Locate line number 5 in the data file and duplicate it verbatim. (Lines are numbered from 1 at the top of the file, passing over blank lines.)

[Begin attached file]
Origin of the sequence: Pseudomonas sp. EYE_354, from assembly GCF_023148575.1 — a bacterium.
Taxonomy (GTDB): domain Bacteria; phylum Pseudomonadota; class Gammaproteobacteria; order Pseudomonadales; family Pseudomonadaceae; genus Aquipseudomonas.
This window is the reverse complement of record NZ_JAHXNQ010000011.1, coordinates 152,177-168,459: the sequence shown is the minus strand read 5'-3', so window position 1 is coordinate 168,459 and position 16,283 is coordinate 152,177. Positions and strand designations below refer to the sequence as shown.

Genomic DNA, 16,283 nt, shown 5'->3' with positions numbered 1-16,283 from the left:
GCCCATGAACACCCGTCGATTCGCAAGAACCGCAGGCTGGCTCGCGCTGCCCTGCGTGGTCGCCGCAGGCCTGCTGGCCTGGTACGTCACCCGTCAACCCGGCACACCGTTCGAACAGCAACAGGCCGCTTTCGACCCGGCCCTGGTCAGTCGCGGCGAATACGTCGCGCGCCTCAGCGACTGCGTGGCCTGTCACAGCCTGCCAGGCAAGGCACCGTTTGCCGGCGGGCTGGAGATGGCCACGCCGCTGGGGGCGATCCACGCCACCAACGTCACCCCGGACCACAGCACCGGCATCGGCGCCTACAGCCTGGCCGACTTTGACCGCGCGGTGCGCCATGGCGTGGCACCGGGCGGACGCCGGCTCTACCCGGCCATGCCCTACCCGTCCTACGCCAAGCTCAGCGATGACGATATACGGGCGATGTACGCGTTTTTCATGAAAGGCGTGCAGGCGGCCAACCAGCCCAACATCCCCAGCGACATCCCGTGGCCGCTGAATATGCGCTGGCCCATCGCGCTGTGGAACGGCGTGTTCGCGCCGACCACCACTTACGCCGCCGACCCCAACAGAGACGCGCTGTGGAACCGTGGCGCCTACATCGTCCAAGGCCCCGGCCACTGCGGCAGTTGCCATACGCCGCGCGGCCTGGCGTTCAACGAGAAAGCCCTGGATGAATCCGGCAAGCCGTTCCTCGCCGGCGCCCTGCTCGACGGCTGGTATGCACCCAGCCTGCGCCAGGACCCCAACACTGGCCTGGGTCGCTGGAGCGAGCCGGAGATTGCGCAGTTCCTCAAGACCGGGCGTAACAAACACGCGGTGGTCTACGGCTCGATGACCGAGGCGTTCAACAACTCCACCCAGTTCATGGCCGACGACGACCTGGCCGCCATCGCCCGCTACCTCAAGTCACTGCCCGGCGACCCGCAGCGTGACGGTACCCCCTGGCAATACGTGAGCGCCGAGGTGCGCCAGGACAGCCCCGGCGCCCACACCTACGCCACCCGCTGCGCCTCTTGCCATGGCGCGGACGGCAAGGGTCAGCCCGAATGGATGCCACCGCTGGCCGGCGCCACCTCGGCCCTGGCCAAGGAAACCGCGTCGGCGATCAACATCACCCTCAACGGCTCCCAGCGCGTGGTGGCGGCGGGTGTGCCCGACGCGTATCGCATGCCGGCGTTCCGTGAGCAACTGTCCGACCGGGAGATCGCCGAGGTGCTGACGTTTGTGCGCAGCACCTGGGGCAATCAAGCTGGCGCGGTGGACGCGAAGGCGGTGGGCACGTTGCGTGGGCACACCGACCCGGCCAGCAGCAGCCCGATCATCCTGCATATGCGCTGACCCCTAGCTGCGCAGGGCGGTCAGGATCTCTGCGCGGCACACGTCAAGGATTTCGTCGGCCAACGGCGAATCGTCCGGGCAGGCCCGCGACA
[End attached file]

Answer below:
GCCCATGAACACCCGTCGATTCGCAAGAACCGCAGGCTGGCTCGCGCTGCCCTGCGTGGTCGCCGCAGGCCTGCTGGCCTGGTACGTCACCCGTCAACCCGGCACACCGTTCGAACAGCAACAGGCCGCTTTCGACCCGGCCCTGGTCAGTCGCGGCGAATACGTCGCGCGCCTCAGCGACTGCGTGGCCTGTCACAGCCTGCCAGGCAAGGCACCGTTTGCCGGCGGGCTGGAGATGGCCACGCCGCTGGGGGCGATCCACGCCACCAACGTCACCCCGGACCACAGCACCGGCATCGGCGCCTACAGCCTGGCCGACTTTGACCGCGCGGTGCGCCATGGCGTGGCACCGGGCGGACGCCGGCTCTACCCGGCCATGCCCTACCCGTCCTACGCCAAGCTCAGCGATGACGATATACGGGCGATGTACGCGTTTTTCATGAAAGGCGTGCAGGCGGCCAACCAGCCCAACATCCCCAGCGACATCCCGTGGCCGCTGAATATGCGCTGGCCCATCGCGCTGTGGAACGGCGTGTTCGCGCCGACCACCACTTACGCCGCCGACCCCAACAGAGACGCGCTGTGGAACCGTGGCGCCTACATCGTCCAAGGCCCCGGCCACTGCGGCAGTTGCCATACGCCGCGCGGCCTGGCGTTCAACGAGAAAGCCCTGGATGAATCCGGCAAGCCGTTCCTCGCCGGCGCCCTGCTCGACGGCTGGTATGCACCCAGCCTGCGCCAGGACCCCAACACTGGCCTGGGTCGCTGGAGCGAGCCGGAGATTGCGCAGTTCCTCAAGACCGGGCGTAACAAACACGCGGTGGTCTACGGCTCGATGACCGAGGCGTTCAACAACTCCACCCAGTTCATGGCCGACGACGACCTGGCCGCCATCGCCCGCTACCTCAAGTCACTGCCCGGCGACCCGCAGCGTGACGGTACCCCCTGGCAATACGTGAGCGCCGAGGTGCGCCAGGACAGCCCCGGCGCCCACACCTACGCCACCCGCTGCGCCTCTTGCCATGGCGCGGACGGCAAGGGTCAGCCCGAATGGATGCCACCGCTGGCCGGCGCCACCTCGGCCCTGGCCAAGGAAACCGCGTCGGCGATCAACATCACCCTCAACGGCTCCCAGCGCGTGGTGGCGGCGGGTGTGCCCGACGCGTATCGCATGCCGGCGTTCCGTGAGCAACTGTCCGACCGGGAGATCGCCGAGGTGCTGACGTTTGTGCGCAGCACCTGGGGCAATCAAGCTGGCGCGGTGGACGCGAAGGCGGTGGGCACGTTGCGTGGGCACACCGACCCGGCCAGCAGCAGCCCGATCATCCTGCATATGCGCTGACCCCTAGCTGCGCAGGGCGGTCAGGATCTCTGCGCGGCACACGTCAAGGATTTCGTCGGCCAACGGCGAATCGTCCGGGCAGGCCCGCGACA